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Where Are the Amish Towns?

The Amish are one of the most well-known yet enigmatic subcultures in the United States.

They're known for their refusal of modern luxuries in pursuit of a simple, modest life in the service of their god.

There are thousands of Amish in Pennsylvania, Ohio, Virginia, and more.

But if there are so many, where are they? Where are the Amish towns?

In this blog, we'll talk about Amish towns and everything you need to know about them.

Let's start with the most important point — Amish towns don't exist.

1. Amish Towns Don't Exist

In the simplest terms, there's no such thing as an Amish town.

Despite possessing an insular, archaic ideology, the Amish are geographically interspersed among other people — what the Amish call "English."

Generally speaking, this means that the Amish don't always live "in town" for an area, and they certainly don't live in cities.

But at the same time, they don't have "towns" of their own.

Instead, what you have is a loose affiliation if various Amish congregations with no solid church or meeting place.

These communities include like-minded individuals who may have contact with other Amish groups in an area.

Regardless, it's important to bite that all Amish generally believe the same things.

But this also begs another question. If the Amish are so similar, why don't they all live together?

2. Why Amish Towns Don't Exist

Amish towns don't exist for a number of reasons.

First Reason: Amish Homes Require Space

First, many Amish are farmers or craftsmen. This means they need a lot of land or workshop space to perform their daily work.

As a result, the basic necessity of space will make the Amish set themselves further apart from their neighbors than, say, a common suburb.

Second Reason: The Amish Don't Have Modern Transportation

Second, the Amish don't have personal access to modern transportation.

Some Amish may be able to get rides with English people who are willing to drive them places. But this requires cost, and its availability is always subject to change.

This means the Amish are spread further apart from one another with few convenient means of travelling to each other.

The Amish don't have the speed to close long distances in short times, so they commune less frequently that way.

Generally, you'll find the Amish using horse-drawn carriages (also called "buggies"), scooters, or rollerblades. You'll never see an Amish person riding a bike because the pedal mechanisms, as far as their ideology is concerned, is too much of a luxury to be essential.

But what about public transportation?

Overall, many Amish live in areas where public transportation isn't available because the area is so rural. However, some areas — like Lancaster — are prioritizing public transportation, and it's allowing the Amish to travel more broadly.

Even so, this is more seen as an avenue to fulfill appointments for doctors, dentists, and other practical trips. Public transportation is rarely used in Amish communities as a method of socializing or creating a closer-knit "town" structure.

Third Reason: There's No Central Amish Meeting Space

Finally, the Amish don't have a central meeting space in their ideology.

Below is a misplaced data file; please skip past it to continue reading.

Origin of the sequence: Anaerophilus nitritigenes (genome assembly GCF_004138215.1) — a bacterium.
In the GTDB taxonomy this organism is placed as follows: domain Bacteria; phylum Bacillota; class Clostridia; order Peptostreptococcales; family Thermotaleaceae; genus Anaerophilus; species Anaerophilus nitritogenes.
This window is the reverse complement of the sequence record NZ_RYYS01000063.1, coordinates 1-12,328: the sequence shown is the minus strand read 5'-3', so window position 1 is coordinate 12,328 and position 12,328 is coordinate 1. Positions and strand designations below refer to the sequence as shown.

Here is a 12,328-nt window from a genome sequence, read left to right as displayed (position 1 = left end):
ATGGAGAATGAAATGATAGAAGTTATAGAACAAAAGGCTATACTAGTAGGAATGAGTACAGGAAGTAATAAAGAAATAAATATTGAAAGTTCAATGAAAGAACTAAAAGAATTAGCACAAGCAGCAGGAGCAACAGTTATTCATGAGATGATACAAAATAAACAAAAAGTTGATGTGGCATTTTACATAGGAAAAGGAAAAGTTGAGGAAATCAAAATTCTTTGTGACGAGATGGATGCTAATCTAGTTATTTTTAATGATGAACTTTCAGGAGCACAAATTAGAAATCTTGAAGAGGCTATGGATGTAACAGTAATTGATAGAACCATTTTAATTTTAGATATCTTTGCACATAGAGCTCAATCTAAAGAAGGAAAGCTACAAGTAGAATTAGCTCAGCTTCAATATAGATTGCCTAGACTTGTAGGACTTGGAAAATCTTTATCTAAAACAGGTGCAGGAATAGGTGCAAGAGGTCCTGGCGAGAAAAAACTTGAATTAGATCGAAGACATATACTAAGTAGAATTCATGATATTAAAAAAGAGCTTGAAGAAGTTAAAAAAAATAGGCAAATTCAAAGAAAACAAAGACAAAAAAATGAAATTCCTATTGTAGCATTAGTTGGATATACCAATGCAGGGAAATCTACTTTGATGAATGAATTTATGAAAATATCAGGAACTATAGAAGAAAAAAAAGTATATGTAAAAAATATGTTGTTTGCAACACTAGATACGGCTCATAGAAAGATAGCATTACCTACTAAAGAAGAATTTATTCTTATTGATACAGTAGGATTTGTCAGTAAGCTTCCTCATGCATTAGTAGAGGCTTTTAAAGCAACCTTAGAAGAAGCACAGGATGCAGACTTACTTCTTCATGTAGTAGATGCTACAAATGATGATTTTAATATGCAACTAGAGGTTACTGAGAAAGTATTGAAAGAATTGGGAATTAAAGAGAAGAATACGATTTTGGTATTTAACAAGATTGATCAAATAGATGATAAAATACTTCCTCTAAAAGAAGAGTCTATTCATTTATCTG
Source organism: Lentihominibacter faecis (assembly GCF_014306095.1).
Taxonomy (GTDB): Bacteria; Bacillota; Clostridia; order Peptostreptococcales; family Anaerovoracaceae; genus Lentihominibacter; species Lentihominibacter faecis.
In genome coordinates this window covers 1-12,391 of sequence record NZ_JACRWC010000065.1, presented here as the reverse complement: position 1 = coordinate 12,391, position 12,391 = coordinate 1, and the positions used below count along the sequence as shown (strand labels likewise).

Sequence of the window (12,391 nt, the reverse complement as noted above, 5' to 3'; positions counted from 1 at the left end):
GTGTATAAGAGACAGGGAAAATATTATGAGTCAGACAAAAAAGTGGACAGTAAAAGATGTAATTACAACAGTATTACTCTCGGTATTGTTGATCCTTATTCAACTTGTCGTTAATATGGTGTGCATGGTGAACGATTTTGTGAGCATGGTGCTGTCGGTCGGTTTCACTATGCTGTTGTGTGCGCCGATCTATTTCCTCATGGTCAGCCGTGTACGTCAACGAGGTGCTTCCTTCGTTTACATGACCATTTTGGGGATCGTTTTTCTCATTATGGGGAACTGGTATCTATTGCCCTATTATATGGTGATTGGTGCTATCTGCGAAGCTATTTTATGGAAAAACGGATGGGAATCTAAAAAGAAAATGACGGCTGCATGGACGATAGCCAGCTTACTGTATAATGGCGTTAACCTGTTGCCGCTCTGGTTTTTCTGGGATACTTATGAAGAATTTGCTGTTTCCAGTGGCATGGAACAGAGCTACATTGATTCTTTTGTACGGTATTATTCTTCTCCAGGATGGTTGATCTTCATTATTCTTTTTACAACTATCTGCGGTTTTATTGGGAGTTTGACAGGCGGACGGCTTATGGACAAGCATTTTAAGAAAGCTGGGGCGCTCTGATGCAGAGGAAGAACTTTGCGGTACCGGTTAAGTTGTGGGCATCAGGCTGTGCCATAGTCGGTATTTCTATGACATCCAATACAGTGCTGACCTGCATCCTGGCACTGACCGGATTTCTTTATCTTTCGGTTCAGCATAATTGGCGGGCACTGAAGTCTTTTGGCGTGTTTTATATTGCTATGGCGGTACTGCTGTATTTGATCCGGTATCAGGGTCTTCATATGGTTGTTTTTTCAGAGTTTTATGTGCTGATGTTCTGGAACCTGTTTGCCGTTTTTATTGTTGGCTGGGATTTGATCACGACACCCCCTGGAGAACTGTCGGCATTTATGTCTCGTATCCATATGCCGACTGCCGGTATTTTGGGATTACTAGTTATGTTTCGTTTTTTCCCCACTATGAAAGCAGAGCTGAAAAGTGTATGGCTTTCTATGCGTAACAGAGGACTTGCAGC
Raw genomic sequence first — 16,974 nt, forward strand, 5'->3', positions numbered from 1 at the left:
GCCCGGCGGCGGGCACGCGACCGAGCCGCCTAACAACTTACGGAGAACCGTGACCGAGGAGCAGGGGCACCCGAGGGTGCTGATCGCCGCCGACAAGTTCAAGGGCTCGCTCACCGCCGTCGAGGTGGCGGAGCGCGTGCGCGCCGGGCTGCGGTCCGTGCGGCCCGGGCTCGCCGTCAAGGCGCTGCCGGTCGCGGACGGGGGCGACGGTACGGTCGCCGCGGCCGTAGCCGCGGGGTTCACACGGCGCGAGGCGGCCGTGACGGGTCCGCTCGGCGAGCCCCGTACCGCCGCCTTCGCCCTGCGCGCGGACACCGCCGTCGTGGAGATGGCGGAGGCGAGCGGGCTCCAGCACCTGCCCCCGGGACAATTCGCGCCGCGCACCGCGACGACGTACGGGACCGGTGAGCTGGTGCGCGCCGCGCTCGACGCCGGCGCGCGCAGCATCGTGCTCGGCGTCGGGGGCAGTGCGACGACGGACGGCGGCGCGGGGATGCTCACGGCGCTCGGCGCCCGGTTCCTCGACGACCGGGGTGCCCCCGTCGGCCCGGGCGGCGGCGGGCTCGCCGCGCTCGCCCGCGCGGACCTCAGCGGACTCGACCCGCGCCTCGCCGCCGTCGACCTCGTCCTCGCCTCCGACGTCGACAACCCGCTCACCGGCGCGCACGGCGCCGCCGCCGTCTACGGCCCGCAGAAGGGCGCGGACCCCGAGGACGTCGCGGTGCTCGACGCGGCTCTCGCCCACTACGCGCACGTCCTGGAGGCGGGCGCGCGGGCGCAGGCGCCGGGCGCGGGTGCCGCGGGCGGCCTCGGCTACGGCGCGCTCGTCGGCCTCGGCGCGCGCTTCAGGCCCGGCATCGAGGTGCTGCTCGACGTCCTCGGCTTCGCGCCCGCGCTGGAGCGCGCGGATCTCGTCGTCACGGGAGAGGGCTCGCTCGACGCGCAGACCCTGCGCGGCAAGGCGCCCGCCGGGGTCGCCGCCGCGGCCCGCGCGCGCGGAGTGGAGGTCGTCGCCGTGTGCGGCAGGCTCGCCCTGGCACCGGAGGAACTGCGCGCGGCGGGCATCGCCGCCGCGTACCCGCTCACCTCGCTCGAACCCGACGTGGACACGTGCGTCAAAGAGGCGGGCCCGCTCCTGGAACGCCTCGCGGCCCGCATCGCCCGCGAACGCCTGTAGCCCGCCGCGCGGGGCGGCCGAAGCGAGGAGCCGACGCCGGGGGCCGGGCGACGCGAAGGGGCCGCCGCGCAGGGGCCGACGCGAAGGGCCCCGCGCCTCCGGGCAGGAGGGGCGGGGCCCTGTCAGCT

For many towns and cities, there are squares, parks, and other areas that function as the communal center.

But the Amish don't have that center. In fact, they don't even have churches. Instead, they use one another's homes as the meeting places for their communities.

As a result, an Amish town — if it existed — wouldn't have a structure to it that others would recognize as a "town."

But this leads us to another question again. If the Amish don't live in towns, where do they live?

3. Where the Amish Live Instead

Overall, Amish "communities" are connected by the geographic area in which they reside. There are no hard-and-fast borders among communities, and certain communities may be more lenient with those who choose to leave or even join others.

However, this doesn't necessarily change where they live.

This is important to note because Amish rarely move once they've set down roots on a property. In fact, some local banks in areas like Lancaster will lend ultra-high mortgages — in excess of a million dollars — to Amish families on a 100-year payback schedule.


Because it makes the loan affordable, the Amish can purchase new farmland, and the bank can make an extraordinary profit on the interest.

This means that once the Amish make a home, it stays in that family for generations. It's common for the mortgage to go to the inheritor of the property after the original owner's death.

As a result, there's very little movement or rearranging when it comes to an Amish family's location. A single family may have multiple children that yield other families, and those families will then find their own homesteads as well.

But rarely will these families sell off their homes.

They may sell off a portion of the land, as is becoming more common in Lancaster with the outrageously high cost of real estate in 2021.

But they'll still maintain a primary residence on the original property.

So once an Amish family has a home, they stay there. They're a part of that geographic area and, for the reasons mentioned above, they become a part of their local Amish "network."

They don't live in a town — but they'll know and be in contact with the other Amish families within a certain distance.

And that will be their community.

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